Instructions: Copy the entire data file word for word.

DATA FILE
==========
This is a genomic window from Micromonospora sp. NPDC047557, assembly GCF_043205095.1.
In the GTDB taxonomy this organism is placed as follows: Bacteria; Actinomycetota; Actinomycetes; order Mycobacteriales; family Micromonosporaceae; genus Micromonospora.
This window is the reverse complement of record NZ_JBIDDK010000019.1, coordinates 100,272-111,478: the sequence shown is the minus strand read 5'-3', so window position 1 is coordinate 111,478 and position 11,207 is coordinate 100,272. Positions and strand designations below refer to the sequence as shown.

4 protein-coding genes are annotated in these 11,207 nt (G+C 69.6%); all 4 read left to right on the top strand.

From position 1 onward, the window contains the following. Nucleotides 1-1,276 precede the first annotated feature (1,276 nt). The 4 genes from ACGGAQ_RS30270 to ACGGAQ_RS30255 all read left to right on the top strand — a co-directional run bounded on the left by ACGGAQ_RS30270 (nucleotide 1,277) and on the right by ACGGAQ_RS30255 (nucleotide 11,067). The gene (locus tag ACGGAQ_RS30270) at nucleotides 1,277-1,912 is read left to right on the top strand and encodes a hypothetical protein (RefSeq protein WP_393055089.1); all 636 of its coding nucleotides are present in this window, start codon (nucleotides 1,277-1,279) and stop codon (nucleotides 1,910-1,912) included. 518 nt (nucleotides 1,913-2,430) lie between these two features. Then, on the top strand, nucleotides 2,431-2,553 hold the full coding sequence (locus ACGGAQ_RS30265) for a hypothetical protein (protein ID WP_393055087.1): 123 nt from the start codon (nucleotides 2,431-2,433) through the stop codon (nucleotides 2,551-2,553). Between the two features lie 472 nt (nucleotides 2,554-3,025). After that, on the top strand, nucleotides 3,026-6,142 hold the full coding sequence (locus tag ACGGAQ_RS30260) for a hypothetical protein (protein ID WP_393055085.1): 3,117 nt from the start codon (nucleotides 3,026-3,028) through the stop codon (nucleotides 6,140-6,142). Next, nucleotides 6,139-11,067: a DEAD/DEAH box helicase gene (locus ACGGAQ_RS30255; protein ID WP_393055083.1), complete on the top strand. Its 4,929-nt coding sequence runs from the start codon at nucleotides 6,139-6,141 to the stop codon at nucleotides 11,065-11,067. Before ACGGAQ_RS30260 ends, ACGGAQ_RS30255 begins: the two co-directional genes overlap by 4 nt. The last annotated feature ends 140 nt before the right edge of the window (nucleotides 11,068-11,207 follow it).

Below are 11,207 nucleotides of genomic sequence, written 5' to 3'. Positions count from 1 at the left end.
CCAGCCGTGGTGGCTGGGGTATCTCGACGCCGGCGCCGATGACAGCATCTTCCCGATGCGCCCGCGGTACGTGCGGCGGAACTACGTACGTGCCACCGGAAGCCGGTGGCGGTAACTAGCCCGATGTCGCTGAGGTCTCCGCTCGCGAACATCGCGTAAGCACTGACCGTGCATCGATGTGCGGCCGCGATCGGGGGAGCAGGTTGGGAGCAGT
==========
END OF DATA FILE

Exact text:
This is a genomic window from Micromonospora sp. NPDC047557, assembly GCF_043205095.1.
In the GTDB taxonomy this organism is placed as follows: Bacteria; Actinomycetota; Actinomycetes; order Mycobacteriales; family Micromonosporaceae; genus Micromonospora.
This window is the reverse complement of record NZ_JBIDDK010000019.1, coordinates 100,272-111,478: the sequence shown is the minus strand read 5'-3', so window position 1 is coordinate 111,478 and position 11,207 is coordinate 100,272. Positions and strand designations below refer to the sequence as shown.

4 protein-coding genes are annotated in these 11,207 nt (G+C 69.6%); all 4 read left to right on the top strand.

From position 1 onward, the window contains the following. Nucleotides 1-1,276 precede the first annotated feature (1,276 nt). The 4 genes from ACGGAQ_RS30270 to ACGGAQ_RS30255 all read left to right on the top strand — a co-directional run bounded on the left by ACGGAQ_RS30270 (nucleotide 1,277) and on the right by ACGGAQ_RS30255 (nucleotide 11,067). The gene (locus tag ACGGAQ_RS30270) at nucleotides 1,277-1,912 is read left to right on the top strand and encodes a hypothetical protein (RefSeq protein WP_393055089.1); all 636 of its coding nucleotides are present in this window, start codon (nucleotides 1,277-1,279) and stop codon (nucleotides 1,910-1,912) included. 518 nt (nucleotides 1,913-2,430) lie between these two features. Then, on the top strand, nucleotides 2,431-2,553 hold the full coding sequence (locus ACGGAQ_RS30265) for a hypothetical protein (protein ID WP_393055087.1): 123 nt from the start codon (nucleotides 2,431-2,433) through the stop codon (nucleotides 2,551-2,553). Between the two features lie 472 nt (nucleotides 2,554-3,025). After that, on the top strand, nucleotides 3,026-6,142 hold the full coding sequence (locus tag ACGGAQ_RS30260) for a hypothetical protein (protein ID WP_393055085.1): 3,117 nt from the start codon (nucleotides 3,026-3,028) through the stop codon (nucleotides 6,140-6,142). Next, nucleotides 6,139-11,067: a DEAD/DEAH box helicase gene (locus ACGGAQ_RS30255; protein ID WP_393055083.1), complete on the top strand. Its 4,929-nt coding sequence runs from the start codon at nucleotides 6,139-6,141 to the stop codon at nucleotides 11,065-11,067. Before ACGGAQ_RS30260 ends, ACGGAQ_RS30255 begins: the two co-directional genes overlap by 4 nt. The last annotated feature ends 140 nt before the right edge of the window (nucleotides 11,068-11,207 follow it).

Below are 11,207 nucleotides of genomic sequence, written 5' to 3'. Positions count from 1 at the left end.
CCAGCCGTGGTGGCTGGGGTATCTCGACGCCGGCGCCGATGACAGCATCTTCCCGATGCGCCCGCGGTACGTGCGGCGGAACTACGTACGTGCCACCGGAAGCCGGTGGCGGTAACTAGCCCGATGTCGCTGAGGTCTCCGCTCGCGAACATCGCGTAAGCACTGACCGTGCATCGATGTGCGGCCGCGATCGGGGGAGCAGGTTGGGAGCAGT